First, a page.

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GI stromal tumors (GISTs) typically arise from the muscularis propria layer and are commonly seen in the stomach, although they can occur anywhere along the GI tract. Lesions larger than 2 cm should undergo surgical resection, although endoscopic resection can be considered for gastric GISTs 2 to 4 cm in size without high-risk features.
Endoscopic management of GISTs and other subepithelial lesions (SELs) remains challenging. Several techniques derived from endoscopic submucosal resection (ESD) have been described, including submucosal tunneling endoscopic resection and exposed endoscopic full-thickness resection. The main limitations of these techniques are the expertise required and long procedure duration.
However, complete SEL retraction into the FTRD cap may be complicated by the presence of overlying mucosa. Exposing the lesion with ESD or EMR may reduce the risk of incomplete resection. In our experience, ESD may achieve superior tissue exposure when compared to EMR for this purpose. We present a hybrid endoscopic resection of a gastric GIST using ESD to expose the lesion prior to FTRD.
A previously healthy 70-year-old woman was referred to our institution after an endoscopy showed a gastric SEL. Pathology from a prior biopsy was consistent with GIST. All options were discussed with the patient, including surgical resection, observation, and endoscopic resection. The patient opted for endoscopic resection because of reluctance to undergo long-term endoscopic surveillance.
An upper endoscopy was performed with the patient under general anesthesia with endotracheal intubation. Prophylactic intravenous antibiotics were administered at the start of the procedure. A 12-mm SEL was found on the greater curvature of the stomach. EUS examination showed a hypoechoic round lesion with well-defined superficial and lateral borders. Dense calcifications were found along the lesion base, so accurate EUS assessments of lesion size and depth were challenging. However, it resided primarily in the submucosa with suggestion of origin from the muscularis propria (Fig. 1). Next, thermal marking was performed to delineate the borders of the lesion. Methylene blue dye diluted in saline solution was injected to the submucosa, and an electrocautery knife was used to dissect the mucosa. Once the lesion was adequately exposed, the FTRD was passed to the stomach. After carefully identifying lesion borders and positioning the device, the lesion was grasped with forceps and entirely retracted into the cap. Finally, the clip and snare were deployed, and the lesion was resected with electrocautery. Upon inspection of the resection site, exposed muscularis propria was seen above the appropriately placed clip, indicating full-thickness resection (Fig. 2). There were no adverse events during the 117-minute procedure. The histologic lesion size was confirmed to be 12 mm (Fig. 3), and immunohistochemical (IHC) positivity for both CD117 and DOG with a low mitotic index confirmed the diagnosis of low-grade GIST (Fig. 4). The deep margin was positive; however, FTRD often results in SEL enucleation with minimal marginal tissue, precluding histologic analysis.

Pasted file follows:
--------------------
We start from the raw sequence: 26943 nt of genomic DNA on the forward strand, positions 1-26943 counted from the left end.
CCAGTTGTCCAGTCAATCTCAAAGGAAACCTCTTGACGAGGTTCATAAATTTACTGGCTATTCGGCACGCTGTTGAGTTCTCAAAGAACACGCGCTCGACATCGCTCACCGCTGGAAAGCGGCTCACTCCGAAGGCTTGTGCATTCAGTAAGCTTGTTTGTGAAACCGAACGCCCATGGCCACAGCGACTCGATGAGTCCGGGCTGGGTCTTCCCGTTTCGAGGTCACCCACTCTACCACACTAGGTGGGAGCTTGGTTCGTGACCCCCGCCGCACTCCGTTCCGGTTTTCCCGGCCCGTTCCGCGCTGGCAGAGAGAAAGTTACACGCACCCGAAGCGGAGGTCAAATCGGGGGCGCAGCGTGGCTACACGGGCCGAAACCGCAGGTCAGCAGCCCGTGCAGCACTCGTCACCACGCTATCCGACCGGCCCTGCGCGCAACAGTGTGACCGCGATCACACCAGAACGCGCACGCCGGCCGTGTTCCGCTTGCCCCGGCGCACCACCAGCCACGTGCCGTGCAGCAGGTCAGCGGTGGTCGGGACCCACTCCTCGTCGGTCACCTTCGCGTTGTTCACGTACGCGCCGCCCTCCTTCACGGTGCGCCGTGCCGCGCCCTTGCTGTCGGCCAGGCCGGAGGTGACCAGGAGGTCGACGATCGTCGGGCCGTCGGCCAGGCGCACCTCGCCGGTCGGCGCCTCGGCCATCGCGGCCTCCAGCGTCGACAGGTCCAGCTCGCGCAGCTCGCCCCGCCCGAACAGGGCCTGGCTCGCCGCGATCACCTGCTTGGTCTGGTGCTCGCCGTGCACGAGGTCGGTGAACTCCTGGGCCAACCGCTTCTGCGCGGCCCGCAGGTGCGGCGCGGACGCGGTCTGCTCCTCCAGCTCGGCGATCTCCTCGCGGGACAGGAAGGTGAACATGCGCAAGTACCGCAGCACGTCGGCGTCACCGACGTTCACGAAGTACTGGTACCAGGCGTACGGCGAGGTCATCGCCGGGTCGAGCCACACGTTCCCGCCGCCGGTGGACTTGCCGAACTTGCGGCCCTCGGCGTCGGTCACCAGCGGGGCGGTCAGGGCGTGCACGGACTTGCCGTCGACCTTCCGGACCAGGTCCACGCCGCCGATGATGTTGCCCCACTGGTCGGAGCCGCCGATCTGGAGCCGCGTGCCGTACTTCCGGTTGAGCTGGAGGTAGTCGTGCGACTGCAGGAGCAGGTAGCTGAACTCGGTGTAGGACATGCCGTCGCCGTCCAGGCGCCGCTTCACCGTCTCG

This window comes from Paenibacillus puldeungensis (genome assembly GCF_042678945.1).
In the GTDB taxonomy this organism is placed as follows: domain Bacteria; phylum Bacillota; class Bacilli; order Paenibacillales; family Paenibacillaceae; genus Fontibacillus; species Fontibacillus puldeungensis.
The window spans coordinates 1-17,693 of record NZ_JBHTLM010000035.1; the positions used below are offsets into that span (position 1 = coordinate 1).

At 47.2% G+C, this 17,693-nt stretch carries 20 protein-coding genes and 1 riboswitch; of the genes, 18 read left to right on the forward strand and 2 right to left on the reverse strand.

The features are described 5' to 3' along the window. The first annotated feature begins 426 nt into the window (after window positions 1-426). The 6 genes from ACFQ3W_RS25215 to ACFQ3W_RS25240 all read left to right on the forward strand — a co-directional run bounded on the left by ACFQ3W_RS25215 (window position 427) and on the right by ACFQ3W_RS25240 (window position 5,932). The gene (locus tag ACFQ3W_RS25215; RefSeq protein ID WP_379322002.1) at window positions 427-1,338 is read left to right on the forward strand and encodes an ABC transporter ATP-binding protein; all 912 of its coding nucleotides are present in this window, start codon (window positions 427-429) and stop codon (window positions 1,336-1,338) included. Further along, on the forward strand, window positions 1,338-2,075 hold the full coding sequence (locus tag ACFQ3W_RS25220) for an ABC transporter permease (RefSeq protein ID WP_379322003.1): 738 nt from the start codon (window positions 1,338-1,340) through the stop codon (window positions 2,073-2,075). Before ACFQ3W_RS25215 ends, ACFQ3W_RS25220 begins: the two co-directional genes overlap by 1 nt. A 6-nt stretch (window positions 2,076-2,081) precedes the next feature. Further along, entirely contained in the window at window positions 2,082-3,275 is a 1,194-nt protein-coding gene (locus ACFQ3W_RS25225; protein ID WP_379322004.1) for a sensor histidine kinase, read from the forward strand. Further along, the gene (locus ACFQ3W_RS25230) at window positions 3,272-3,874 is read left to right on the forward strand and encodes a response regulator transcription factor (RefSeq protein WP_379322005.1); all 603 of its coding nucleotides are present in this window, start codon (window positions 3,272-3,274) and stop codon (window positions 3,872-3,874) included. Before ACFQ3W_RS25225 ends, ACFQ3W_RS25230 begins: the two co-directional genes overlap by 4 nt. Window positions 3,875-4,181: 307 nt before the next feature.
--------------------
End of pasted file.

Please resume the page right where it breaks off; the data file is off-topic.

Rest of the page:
Hybrid resection with ESD and FTRD is a promising new technique for resection of small GISTs and other SELs. Use of ESD to expose the underlying tumor may aid in effective use of FTRD. Further studies are needed to evaluate the efficacy and safety of this new technique (Video 1, available online at www.giejournal.org).
Dr Buxbaum is a consultant for Boston Scientific and Olympus. Dr Sahakian is a consultant for Cook Medical, Boston Scientific, Olympus, and Noah Medical. All other authors disclosed no financial relationships.